The first academic year in Nauvoo was that of 1841-42. The university probably was among the first municipal universities in the United States (Rich, p. 10); it was certainly an optimistic and ambitious undertaking. The curriculum included languages (German, French, Latin, Greek, and Hebrew), mathematics, chemistry and geology, literature, and history; but "the data are too scant to reveal the scholastic rating of the instruction given. It was probably superior to the average secondary work of the time. The faculty represented considerable scholarship and indeed was a rather remarkable group to be found in a frontier city" (Bennion, p. 25).
The murder of Joseph Smith in 1844 abruptly ended the dream of the University of the City of Nauvoo and set in motion the difficult journey to the Great Basin. Despite the hardships, education was not forgotten. Brigham Young instructed the migrating Saints to bring with them at least a copy of every valuable treatise on education -- every book, map, chart, or diagram that may contain interesting, useful, and attractive matter, to gain the attention of children, and cause them to love to learn to read; and, also every historical, mathematical, philosophical, geographical, geological, astronomical, scientific, practical, and all other variety of useful and interesting writings, maps, etc., to present to the General Church Recorder, when they shall arrive at their destination, from which important and interesting matter may be gleaned to compile the most valuable works, on every science and subject, for the benefit of the rising generation [MS 10 (1848):85].
The charter of the University of the City of Nauvoo served as the foundation for the university of Deseret (now the University of Utah), established by Brigham Young in Salt Lake City in 1850. "Education," he once told this school's Board of Regents, "is the power to think clearly, the power to act well in the world's work, and the power to appreciate life" (Bennion, p. 115). He advised: "A good school teacher is one of the most essential members in society" (JD 10:225).
In 1851 the territorial legislature granted a charter providing for "establishment and regulation of schools" (Bennion, p. 40), but for some years the struggle for survival eclipsed the effort to establish a formal system of education. Utah's first schools were private, paid for by parents or by adult students, and classes took place during either the day or the evening, depending on local needs, interests, and resources (Rich, pp. 13, 17-18). Attendance rose and fell with the seasons and the demands of an agricultural society in which human labor was scarce and precious. Curricula varied as well, often depending on the academic strengths or interests of the teacher; some schools offered traditional subjects, others more practical pursuits such as carpentry or masonry. The existence of these frontier schools was always precarious and their operation intermittent (Rich, p. 18), but they were an eloquent and often moving testimony to the commitment of early Mormon pioneers to education, demanding as they did considerable sacrifice of scarce time and resources.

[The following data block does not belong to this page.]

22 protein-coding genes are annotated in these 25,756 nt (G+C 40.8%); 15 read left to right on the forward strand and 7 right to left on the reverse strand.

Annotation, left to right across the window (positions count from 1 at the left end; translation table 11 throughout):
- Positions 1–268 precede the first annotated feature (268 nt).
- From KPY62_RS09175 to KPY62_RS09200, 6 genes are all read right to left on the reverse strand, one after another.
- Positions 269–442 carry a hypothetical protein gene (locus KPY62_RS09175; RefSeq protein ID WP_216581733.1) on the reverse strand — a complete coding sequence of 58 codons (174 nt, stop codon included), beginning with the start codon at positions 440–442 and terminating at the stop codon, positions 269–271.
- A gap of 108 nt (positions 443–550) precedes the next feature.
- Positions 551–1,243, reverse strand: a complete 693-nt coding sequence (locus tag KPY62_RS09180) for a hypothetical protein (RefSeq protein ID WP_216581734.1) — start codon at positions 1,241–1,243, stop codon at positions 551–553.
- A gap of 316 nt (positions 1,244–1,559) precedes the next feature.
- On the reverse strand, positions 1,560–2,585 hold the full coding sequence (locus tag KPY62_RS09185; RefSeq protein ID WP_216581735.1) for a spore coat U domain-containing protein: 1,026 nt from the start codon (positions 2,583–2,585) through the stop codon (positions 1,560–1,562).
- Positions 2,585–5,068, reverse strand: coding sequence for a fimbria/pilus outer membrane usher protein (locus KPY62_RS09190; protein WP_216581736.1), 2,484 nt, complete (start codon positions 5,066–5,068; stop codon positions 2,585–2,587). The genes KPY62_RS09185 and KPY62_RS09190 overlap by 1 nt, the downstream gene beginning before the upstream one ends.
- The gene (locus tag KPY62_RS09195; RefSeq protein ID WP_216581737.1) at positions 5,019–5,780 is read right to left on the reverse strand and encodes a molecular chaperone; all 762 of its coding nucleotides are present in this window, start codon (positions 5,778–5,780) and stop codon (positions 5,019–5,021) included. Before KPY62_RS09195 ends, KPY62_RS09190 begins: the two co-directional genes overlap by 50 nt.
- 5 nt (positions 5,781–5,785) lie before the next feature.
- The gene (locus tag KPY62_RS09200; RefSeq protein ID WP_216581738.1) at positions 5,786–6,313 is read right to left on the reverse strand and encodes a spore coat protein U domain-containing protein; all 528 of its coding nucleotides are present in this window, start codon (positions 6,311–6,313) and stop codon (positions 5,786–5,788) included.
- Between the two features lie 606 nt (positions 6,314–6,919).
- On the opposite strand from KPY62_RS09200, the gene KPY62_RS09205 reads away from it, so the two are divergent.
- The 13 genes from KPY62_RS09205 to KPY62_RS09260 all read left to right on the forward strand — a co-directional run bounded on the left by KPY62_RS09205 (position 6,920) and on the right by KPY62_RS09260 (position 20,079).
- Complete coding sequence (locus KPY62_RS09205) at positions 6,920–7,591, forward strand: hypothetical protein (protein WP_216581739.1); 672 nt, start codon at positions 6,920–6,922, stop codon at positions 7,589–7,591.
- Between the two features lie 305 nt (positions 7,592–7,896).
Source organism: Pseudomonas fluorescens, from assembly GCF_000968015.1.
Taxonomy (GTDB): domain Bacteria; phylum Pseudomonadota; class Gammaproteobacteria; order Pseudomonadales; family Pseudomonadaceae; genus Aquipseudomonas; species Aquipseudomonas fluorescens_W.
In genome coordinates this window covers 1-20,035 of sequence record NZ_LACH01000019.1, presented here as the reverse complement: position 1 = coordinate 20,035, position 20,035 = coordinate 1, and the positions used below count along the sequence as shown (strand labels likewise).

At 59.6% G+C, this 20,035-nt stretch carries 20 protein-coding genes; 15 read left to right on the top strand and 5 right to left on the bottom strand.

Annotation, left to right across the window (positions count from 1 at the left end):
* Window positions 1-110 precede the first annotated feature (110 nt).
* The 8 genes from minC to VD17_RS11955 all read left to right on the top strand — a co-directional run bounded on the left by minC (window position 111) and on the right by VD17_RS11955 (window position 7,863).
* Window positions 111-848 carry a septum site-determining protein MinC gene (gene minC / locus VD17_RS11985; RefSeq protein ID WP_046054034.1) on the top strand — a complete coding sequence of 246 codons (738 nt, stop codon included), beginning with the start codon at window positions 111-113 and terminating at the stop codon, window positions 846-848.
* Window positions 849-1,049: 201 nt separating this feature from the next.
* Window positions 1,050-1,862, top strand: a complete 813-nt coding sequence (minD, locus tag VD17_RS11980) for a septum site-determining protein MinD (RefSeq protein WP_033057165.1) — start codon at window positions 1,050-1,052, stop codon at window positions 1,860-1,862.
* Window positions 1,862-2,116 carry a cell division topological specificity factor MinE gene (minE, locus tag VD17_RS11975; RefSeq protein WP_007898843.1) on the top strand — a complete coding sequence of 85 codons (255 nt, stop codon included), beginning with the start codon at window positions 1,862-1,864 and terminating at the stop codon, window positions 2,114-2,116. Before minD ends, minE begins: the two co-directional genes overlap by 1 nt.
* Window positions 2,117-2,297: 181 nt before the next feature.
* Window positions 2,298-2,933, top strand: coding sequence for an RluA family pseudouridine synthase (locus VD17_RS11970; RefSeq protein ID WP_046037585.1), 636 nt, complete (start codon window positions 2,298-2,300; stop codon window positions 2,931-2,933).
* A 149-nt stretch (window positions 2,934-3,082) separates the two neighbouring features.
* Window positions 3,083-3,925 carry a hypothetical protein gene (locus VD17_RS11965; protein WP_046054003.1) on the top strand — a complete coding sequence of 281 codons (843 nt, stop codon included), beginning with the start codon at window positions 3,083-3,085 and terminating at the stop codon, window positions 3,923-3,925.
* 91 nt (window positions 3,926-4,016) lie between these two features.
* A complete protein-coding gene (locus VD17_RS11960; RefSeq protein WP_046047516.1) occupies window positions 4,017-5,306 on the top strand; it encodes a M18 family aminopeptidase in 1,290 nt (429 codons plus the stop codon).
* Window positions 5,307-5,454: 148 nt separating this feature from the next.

Brigham Young's philosophy of education was practical and pragmatic, but he was not opposed, as has sometimes been assumed, to liberal education; he simply felt it was overstressed in the educational environment of his day (Bennion, p. 107). "Will education feed and clothe you, keep you warm on a cold day, or enable you to build a house? Not at all. Should we cry down education on this account? No. What is it for? The improvement of the mind; to instruct us in all arts and sciences, in the history of the world, in the laws of nations; to enable us to understand the laws and principles of life, and how to be useful while we live" (JD 14:83). He believed that "every art and science known and studied by the children of men is comprised within the Gospel" (JD 12:257).
President Young's educational philosophy was further enhanced by Karl G. Maeser, a German educator who joined the Church and immigrated to Salt Lake City in 1860. In 1876 Brigham Young appointed Maeser the principal of the Brigham Young Academy in Provo (see Academies). "The development of the Academy movement and the direction of Church policies in education were largely determined by this German educator" (Bennion, p. 117). His approach to education included a belief that "knowledge should be supported by corresponding moral qualities. The formation of character depends upon the nature of the moral training which accompanies intellectual advancement" (Maeser, p. 43). He maintained that religion was "the fundamental principle of education" and was its "most effective motive power" (Maeser, p. 56). His influential and widely circulated syllabus, School and Fireside (1898), clearly identified the critical functions of education as preparing people for practical life in the family and in the nation and inculcating fundamental principles of spiritual development.